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Center for Child, Adolescent and Family Life Epidemiology

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The center investigates epidemiology issues in a manner that includes, but goes beyond, narrow definitions of health.

The Center for Child, Adolescent and Family Life Epidemiology (CAFLE) is grounded in four primary principles. First is the understanding that outcomes for children and families cross traditional boundaries of health, education, and social welfare; therefore, inter-disciplinary research and training are essential. Second, the world we live in is multicultural and global in nature. Old paradigms of developed and developing are no longer appropriate; a global continuum approach is essential. Third, mortality, an important and readily measured outcome, must also be complemented by functional measures such as child development and disability and quality of life. Fourth, there are nearly universal, systematic, and ongoing disparities in access to healthcare, education, and welfare which are mirrored in widening disparities in outcomes for children, adolescents, and their families. These disparities must be addressed through research and training.

The CAFLE Center conducts research and provides training to master’s, doctoral, and postdoctoral students and mentors junior faculty. We apply epidemiological approaches in collaboration with other approaches, such as ethnography and qualitative studies in multi-disciplinary studies, to investigate child, adolescent, and family life in a manner that includes, but goes beyond, narrow definitions of health. The Center is modeled to provide an environment of scholarly and lively debate at the forefront of research methodology to academics partnering with communities. The CAFLE Center conducts both descriptive and evaluative work addressing key challenges and interventions both in the U.S. and abroad.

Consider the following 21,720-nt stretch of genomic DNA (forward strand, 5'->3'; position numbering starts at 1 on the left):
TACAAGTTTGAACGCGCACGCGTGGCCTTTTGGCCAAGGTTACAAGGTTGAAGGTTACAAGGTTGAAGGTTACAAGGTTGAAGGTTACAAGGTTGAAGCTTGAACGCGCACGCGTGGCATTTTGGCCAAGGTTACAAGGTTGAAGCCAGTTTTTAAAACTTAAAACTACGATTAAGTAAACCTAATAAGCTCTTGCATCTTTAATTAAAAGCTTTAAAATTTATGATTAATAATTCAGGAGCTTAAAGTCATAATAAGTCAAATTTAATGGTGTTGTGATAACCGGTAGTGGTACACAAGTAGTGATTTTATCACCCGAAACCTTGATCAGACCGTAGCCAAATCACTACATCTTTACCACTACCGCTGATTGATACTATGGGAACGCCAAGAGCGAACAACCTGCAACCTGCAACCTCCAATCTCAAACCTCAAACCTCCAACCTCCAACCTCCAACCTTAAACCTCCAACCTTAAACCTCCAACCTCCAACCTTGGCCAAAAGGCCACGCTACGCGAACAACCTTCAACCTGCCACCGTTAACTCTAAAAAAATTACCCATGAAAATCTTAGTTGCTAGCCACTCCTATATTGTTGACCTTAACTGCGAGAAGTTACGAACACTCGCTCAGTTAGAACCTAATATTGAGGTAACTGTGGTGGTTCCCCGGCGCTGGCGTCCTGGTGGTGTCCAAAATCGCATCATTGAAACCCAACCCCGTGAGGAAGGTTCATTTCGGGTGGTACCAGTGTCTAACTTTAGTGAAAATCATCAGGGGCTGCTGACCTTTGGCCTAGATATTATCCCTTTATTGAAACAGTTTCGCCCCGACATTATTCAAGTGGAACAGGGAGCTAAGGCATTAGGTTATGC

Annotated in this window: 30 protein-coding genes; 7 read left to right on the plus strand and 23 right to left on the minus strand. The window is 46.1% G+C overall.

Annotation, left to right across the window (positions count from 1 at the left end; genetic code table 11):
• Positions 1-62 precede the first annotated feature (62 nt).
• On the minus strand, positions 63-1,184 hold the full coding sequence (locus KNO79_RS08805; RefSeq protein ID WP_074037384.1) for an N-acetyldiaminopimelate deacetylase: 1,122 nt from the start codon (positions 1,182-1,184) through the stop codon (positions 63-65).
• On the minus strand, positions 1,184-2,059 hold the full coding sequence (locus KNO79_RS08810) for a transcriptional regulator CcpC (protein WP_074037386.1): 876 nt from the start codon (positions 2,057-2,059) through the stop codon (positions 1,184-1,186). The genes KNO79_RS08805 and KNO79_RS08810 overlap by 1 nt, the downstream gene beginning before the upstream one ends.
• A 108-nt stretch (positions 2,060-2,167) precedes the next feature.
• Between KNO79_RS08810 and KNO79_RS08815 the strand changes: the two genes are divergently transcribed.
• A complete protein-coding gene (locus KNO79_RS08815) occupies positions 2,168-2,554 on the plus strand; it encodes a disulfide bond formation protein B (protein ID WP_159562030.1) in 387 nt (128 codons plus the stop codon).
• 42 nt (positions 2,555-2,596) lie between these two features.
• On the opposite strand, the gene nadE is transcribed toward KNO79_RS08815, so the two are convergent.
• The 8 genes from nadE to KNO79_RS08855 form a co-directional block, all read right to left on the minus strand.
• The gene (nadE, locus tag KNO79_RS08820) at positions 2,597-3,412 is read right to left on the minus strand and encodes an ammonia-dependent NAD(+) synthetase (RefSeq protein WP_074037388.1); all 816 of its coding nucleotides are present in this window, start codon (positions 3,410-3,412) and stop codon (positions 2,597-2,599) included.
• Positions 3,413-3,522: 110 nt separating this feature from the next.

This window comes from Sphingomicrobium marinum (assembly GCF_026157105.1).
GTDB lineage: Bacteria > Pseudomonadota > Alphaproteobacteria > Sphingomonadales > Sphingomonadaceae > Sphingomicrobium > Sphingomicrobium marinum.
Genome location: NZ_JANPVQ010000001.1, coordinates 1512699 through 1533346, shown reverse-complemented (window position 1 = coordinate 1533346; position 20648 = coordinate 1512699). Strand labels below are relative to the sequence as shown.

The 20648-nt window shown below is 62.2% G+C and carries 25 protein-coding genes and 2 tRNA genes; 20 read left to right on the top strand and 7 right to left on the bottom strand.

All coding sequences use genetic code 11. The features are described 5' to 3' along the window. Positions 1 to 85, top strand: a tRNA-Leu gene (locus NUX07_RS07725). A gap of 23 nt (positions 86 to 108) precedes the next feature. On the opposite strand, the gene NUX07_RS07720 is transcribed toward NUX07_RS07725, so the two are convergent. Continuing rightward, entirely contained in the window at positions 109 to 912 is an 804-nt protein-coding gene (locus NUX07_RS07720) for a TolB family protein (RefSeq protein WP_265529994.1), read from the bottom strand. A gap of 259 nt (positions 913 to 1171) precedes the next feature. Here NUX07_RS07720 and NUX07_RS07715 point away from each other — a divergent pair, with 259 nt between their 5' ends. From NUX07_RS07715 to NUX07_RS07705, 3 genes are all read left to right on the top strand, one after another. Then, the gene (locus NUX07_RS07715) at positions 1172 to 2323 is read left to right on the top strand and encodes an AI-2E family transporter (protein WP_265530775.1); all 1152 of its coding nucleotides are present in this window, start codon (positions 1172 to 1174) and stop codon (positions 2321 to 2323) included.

Central areas of expertise include: perinatal interventions, the study of injury, child development and disability, family violence, maternal and perinatal outcomes, and multicultural influences on health and well-being.

Methodologic themes include randomized trials of community and institutional interventions, evaluation of measures of well-being in children and their families, measurement of disability and of functional status, and approaches to screening.

- See more at: http://globalcommons.columbia.edu/content/child-adolescent-and-family-life-epidemiology#sthash.XU0IrFA5.dpuf

The Center for Child, Adolescent and Family Life Epidemiology (CAFLE) is grounded in four primary principles. First is the understanding that outcomes for children and families cross traditional boundaries of health, education, and social welfare; therefore, inter-disciplinary research and training are essential. Second, the world we live in is multicultural and global in nature. Old paradigms of developed and developing are no longer appropriate; a global continuum approach is essential. Third, mortality, an important and readily measured outcome, must also be complemented by functional measures such as child development and disability and quality of life. Fourth, there are nearly universal, systematic, and ongoing disparities in access to healthcare, education, and welfare which are mirrored in widening disparities in outcomes for children, adolescents, and their families. These disparities must be addressed through research and training.

The CAFLE Center conducts research and provides training to master’s, doctoral, and postdoctoral students and mentors junior faculty. We apply epidemiological approaches in collaboration with other approaches, such as ethnography and qualitative studies in multi-disciplinary studies, to investigate child, adolescent, and family life in a manner that includes, but goes beyond, narrow definitions of health. The Center is modeled to provide an environment of scholarly and lively debate at the forefront of research methodology to academics partnering with communities. The CAFLE Center conducts both descriptive and evaluative work addressing key challenges and interventions both in the U.S. and abroad.

Central areas of expertise include: perinatal interventions, the study of injury, child development and disability, family violence, maternal and perinatal outcomes, and multicultural influences on health and well-being.

Methodologic themes include randomized trials of community and institutional interventions, evaluation of measures of well-being in children and their families, measurement of disability and of functional status, and approaches to screening.

People

  • Professor of Epidemiology and Pediatrics at the Columbia University Medical Center
  • Assistant Professor of Population and Family Health at the Columbia University Medical Center